After the dig students had a lunch of rice casserole and salad, followed by a wonderfully muddy game of tag around the hogans.
This afternoon the 5th and 6th graders learned what an archaeologist does in the lab. Contrary to popular belief, archaeologists do not spend all of their time in the field; for every one hour of field work, they spend four hours in the lab analyzing their artifacts. We started our lab work by looking at several artifacts and determining how they should be classified. We came up with many different ideas and listened to how the archaeologists at Crow Canyon classify their artifacts. Next, we learned how to "wash the dishes". Parents, don't get too excited...these aren't the dishes we are used to using and I wish we could say that your child will come home ready and willing to do the dishes. We washed real artifacts from the field (some of which were between 500-1,000 years old). The kids used cold water and a high tech tool, a toothbrush, to get the dirt off of the finds. It is amazing to think that the last three people who touched these items were an Ancestral Pueblo person, a professional architect, and your child! It is quite an honor to handle something that only two other people have seen during the last millennium! Our final lab activity was to study trees. Trees you ask? What do they have to do with archaeology? Quite a bit as it turns out. Logs that were used as pillars and support beams in Ancestral Pueblo homes can tell us the date that the homes were built. By studying tree ring patterns, scientists have been able to put together an impressive timeline that aids archaeologists in dating the sites they find. Interestingly enough, this science, called dendrochronology, was discovered by mistake by astronomer A.E. Douglass in between 1894 and 1929. The kids did great job of using this technology to make their own timeline using four different tree core samples.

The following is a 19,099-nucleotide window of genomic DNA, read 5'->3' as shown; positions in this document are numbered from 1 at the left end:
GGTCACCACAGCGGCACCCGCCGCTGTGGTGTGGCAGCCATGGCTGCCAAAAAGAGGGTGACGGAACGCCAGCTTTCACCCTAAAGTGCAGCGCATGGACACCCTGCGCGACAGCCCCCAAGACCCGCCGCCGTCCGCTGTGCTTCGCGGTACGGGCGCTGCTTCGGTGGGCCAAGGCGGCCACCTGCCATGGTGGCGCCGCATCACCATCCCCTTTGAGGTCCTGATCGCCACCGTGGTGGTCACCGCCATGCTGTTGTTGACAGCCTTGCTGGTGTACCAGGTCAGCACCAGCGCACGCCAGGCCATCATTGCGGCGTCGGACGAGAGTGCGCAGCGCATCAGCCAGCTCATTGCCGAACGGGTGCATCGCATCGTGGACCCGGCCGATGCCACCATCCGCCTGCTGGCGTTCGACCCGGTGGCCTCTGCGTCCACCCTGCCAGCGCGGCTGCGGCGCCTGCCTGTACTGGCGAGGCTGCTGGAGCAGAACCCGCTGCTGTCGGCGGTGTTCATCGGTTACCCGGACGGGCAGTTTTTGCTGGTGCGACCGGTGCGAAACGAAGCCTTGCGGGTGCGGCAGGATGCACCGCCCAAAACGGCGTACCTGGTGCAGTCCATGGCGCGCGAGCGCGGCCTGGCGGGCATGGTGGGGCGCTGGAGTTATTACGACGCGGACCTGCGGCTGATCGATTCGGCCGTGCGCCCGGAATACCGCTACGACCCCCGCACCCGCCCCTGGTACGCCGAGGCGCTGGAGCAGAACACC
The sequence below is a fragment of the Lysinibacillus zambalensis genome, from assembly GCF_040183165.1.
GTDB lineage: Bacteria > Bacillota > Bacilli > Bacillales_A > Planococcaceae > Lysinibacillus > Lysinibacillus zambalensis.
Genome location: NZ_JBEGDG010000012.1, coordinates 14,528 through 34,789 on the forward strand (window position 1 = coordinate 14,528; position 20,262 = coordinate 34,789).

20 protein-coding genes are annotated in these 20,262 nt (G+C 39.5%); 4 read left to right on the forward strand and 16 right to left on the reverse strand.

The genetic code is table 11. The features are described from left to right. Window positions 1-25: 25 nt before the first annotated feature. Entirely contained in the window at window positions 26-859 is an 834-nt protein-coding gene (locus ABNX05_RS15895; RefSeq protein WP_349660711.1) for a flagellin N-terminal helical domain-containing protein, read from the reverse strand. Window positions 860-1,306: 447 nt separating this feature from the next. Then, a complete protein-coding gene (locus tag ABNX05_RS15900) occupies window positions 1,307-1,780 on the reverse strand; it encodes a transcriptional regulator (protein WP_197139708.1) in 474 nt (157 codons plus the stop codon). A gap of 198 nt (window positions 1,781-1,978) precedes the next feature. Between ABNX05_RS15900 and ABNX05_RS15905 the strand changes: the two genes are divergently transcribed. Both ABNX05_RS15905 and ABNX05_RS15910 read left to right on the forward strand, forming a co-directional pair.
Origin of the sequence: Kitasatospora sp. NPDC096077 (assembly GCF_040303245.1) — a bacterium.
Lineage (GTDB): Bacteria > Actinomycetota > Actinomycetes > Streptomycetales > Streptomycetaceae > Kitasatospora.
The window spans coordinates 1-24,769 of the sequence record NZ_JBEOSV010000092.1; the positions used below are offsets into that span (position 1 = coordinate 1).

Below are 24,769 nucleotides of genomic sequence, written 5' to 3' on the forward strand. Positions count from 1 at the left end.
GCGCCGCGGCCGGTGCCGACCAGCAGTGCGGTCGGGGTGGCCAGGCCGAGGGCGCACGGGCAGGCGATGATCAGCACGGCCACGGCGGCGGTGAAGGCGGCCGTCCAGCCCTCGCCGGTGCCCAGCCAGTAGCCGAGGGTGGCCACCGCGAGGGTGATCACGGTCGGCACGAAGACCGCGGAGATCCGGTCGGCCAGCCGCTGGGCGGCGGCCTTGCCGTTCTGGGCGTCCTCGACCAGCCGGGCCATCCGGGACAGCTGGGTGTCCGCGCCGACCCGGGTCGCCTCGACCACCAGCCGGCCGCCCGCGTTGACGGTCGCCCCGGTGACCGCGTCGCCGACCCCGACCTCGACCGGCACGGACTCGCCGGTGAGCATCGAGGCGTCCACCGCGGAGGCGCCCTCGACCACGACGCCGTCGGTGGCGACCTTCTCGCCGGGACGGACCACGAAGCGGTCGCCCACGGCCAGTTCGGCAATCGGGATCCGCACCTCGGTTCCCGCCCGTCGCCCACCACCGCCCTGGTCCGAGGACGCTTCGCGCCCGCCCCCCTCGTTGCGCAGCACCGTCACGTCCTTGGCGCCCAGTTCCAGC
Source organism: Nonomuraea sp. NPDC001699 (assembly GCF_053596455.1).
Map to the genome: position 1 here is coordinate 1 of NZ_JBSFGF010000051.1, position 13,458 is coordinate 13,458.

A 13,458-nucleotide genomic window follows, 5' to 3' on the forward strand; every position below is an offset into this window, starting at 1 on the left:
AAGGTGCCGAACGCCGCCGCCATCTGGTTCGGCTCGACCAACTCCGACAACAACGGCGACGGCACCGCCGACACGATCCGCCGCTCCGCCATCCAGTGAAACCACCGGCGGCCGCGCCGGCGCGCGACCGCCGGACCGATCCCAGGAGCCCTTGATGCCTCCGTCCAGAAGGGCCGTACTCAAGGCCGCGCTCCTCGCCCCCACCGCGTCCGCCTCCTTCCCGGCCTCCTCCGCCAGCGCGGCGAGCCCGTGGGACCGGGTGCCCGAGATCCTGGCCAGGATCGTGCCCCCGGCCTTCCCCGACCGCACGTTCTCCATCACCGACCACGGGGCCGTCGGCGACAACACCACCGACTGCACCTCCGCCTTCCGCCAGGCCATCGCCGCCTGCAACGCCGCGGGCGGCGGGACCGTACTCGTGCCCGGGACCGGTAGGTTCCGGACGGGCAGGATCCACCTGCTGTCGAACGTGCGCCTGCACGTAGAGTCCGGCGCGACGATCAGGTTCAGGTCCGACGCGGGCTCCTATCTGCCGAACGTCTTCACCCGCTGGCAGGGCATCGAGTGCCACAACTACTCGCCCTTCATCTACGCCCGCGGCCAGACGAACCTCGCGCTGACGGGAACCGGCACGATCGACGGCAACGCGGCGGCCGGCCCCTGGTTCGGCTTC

When we left the lab for the afternoon, the rain had cleared up. We decided it was a perfect time to go for a jog. So, during our afternoon free time, eight students decided to jog with Mrs. B, while the rest stayed at the hogans to do various fun activities (shopping at the gift shop was one of the activities). The group that went for the run did an excellent job, considering the mountainous landscape and the altitude. A great time was had by all as we enjoyed the freedom of being away from camp and the opportunity to chat with a few cows and horses grazing in the fields. Fortunately, we made it back just in the nick of time for dinner!
Our evening activities included many different things. Some enjoyed a heated game of volleyball on the sand volleyball court with Coach and Mrs. B, while others had fun just being outside. Tonight was our night for a campfire, but the weather just didn't want to cooperate. Our wood had gotten wet from the rain showers this morning. We gave a fire our best shot (with the children waiting in the wings drooling at the thought of yummy s'mores), but the damp wood and the quickly approaching evening storm forced us to abandon our plans until tomorrow evening. In leu of the campfire, we headed to dry ground to relax and watch a movie. Everyone appreciated the downtime. After a quick round of showers (actually the kids got two showers tonight-first by running through the rain from their hogan to the restrooms and then actually showering in the shower), they are settled in for the night, dreaming if dry weather for their day tomorrow. Despite the rainy day, the kids had a blast!
Thursday, September 15th
This afternoon began with the Rohan Woods students revisiting the idea of how to find an archaeological site. We remembered that archaeologists do a survey of the land and often use modern technology to aid them. Additionally, archaeologists in this region who study the Ancestral Pueblo culture often search for a large depression in the land next to a small hill.